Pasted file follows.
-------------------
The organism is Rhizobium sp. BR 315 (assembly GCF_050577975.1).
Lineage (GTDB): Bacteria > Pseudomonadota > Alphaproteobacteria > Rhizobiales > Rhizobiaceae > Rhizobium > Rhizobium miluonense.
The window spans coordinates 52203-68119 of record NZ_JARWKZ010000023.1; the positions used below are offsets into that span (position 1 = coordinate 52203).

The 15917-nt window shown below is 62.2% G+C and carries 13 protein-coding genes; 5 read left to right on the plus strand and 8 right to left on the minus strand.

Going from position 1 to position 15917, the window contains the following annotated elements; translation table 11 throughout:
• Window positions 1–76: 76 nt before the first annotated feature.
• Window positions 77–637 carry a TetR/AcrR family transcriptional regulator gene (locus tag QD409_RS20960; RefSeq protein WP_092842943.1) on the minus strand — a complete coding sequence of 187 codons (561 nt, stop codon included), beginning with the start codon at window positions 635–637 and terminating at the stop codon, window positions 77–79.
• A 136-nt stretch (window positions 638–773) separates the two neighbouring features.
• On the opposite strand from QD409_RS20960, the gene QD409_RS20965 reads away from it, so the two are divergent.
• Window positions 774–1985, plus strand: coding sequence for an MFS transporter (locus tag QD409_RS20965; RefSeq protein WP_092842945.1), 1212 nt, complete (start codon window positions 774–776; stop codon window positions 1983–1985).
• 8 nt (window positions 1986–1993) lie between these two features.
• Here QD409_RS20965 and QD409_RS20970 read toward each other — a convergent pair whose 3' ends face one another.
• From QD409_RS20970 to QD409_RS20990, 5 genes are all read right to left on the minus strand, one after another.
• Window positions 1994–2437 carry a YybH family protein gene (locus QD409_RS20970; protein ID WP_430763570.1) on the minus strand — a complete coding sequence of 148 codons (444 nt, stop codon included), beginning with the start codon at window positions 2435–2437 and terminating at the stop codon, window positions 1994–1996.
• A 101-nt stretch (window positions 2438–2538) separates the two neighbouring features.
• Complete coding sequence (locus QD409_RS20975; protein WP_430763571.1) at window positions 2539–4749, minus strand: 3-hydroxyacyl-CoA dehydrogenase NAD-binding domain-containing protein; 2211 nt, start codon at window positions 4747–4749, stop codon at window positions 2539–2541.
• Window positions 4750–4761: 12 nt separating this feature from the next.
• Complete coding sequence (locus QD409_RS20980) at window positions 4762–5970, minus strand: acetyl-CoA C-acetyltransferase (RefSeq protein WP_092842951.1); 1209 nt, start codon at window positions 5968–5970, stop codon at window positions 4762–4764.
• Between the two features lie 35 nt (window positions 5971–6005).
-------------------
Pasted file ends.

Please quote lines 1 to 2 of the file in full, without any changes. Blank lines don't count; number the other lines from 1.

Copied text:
The organism is Rhizobium sp. BR 315 (assembly GCF_050577975.1).
Lineage (GTDB): Bacteria > Pseudomonadota > Alphaproteobacteria > Rhizobiales > Rhizobiaceae > Rhizobium > Rhizobium miluonense.